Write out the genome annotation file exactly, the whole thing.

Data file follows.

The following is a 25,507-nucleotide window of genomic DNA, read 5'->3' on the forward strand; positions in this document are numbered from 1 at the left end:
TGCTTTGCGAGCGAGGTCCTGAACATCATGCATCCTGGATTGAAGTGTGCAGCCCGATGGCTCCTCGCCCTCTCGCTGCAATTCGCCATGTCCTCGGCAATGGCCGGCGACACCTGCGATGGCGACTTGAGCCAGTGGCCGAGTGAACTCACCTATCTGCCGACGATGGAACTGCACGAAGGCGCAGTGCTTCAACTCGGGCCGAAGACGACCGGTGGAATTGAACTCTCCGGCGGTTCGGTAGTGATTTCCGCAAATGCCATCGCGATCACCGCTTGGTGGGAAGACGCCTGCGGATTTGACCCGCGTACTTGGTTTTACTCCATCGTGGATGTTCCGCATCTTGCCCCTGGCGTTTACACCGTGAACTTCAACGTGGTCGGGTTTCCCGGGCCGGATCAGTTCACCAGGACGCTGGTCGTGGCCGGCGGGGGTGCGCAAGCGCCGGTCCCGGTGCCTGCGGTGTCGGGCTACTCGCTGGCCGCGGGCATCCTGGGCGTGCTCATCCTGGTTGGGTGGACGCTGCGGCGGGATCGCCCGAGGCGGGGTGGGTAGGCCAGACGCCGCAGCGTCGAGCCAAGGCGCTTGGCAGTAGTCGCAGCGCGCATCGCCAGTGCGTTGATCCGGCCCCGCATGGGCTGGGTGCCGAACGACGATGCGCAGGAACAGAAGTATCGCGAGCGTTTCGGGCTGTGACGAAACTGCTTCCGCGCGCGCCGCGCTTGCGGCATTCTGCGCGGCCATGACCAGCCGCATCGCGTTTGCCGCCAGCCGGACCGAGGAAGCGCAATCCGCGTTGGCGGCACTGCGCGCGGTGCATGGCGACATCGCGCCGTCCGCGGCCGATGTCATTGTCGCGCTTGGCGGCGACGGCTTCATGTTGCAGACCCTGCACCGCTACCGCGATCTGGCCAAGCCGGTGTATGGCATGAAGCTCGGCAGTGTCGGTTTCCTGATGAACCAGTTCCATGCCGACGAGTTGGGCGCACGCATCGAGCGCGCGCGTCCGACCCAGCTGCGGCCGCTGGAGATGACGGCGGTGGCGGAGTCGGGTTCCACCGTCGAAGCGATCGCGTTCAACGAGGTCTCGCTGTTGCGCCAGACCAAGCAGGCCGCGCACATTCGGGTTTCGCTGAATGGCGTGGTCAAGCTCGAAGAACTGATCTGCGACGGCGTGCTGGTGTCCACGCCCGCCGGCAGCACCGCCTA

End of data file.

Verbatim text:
The following is a 25,507-nucleotide window of genomic DNA, read 5'->3' on the forward strand; positions in this document are numbered from 1 at the left end:
TGCTTTGCGAGCGAGGTCCTGAACATCATGCATCCTGGATTGAAGTGTGCAGCCCGATGGCTCCTCGCCCTCTCGCTGCAATTCGCCATGTCCTCGGCAATGGCCGGCGACACCTGCGATGGCGACTTGAGCCAGTGGCCGAGTGAACTCACCTATCTGCCGACGATGGAACTGCACGAAGGCGCAGTGCTTCAACTCGGGCCGAAGACGACCGGTGGAATTGAACTCTCCGGCGGTTCGGTAGTGATTTCCGCAAATGCCATCGCGATCACCGCTTGGTGGGAAGACGCCTGCGGATTTGACCCGCGTACTTGGTTTTACTCCATCGTGGATGTTCCGCATCTTGCCCCTGGCGTTTACACCGTGAACTTCAACGTGGTCGGGTTTCCCGGGCCGGATCAGTTCACCAGGACGCTGGTCGTGGCCGGCGGGGGTGCGCAAGCGCCGGTCCCGGTGCCTGCGGTGTCGGGCTACTCGCTGGCCGCGGGCATCCTGGGCGTGCTCATCCTGGTTGGGTGGACGCTGCGGCGGGATCGCCCGAGGCGGGGTGGGTAGGCCAGACGCCGCAGCGTCGAGCCAAGGCGCTTGGCAGTAGTCGCAGCGCGCATCGCCAGTGCGTTGATCCGGCCCCGCATGGGCTGGGTGCCGAACGACGATGCGCAGGAACAGAAGTATCGCGAGCGTTTCGGGCTGTGACGAAACTGCTTCCGCGCGCGCCGCGCTTGCGGCATTCTGCGCGGCCATGACCAGCCGCATCGCGTTTGCCGCCAGCCGGACCGAGGAAGCGCAATCCGCGTTGGCGGCACTGCGCGCGGTGCATGGCGACATCGCGCCGTCCGCGGCCGATGTCATTGTCGCGCTTGGCGGCGACGGCTTCATGTTGCAGACCCTGCACCGCTACCGCGATCTGGCCAAGCCGGTGTATGGCATGAAGCTCGGCAGTGTCGGTTTCCTGATGAACCAGTTCCATGCCGACGAGTTGGGCGCACGCATCGAGCGCGCGCGTCCGACCCAGCTGCGGCCGCTGGAGATGACGGCGGTGGCGGAGTCGGGTTCCACCGTCGAAGCGATCGCGTTCAACGAGGTCTCGCTGTTGCGCCAGACCAAGCAGGCCGCGCACATTCGGGTTTCGCTGAATGGCGTGGTCAAGCTCGAAGAACTGATCTGCGACGGCGTGCTGGTGTCCACGCCCGCCGGCAGCACCGCCTA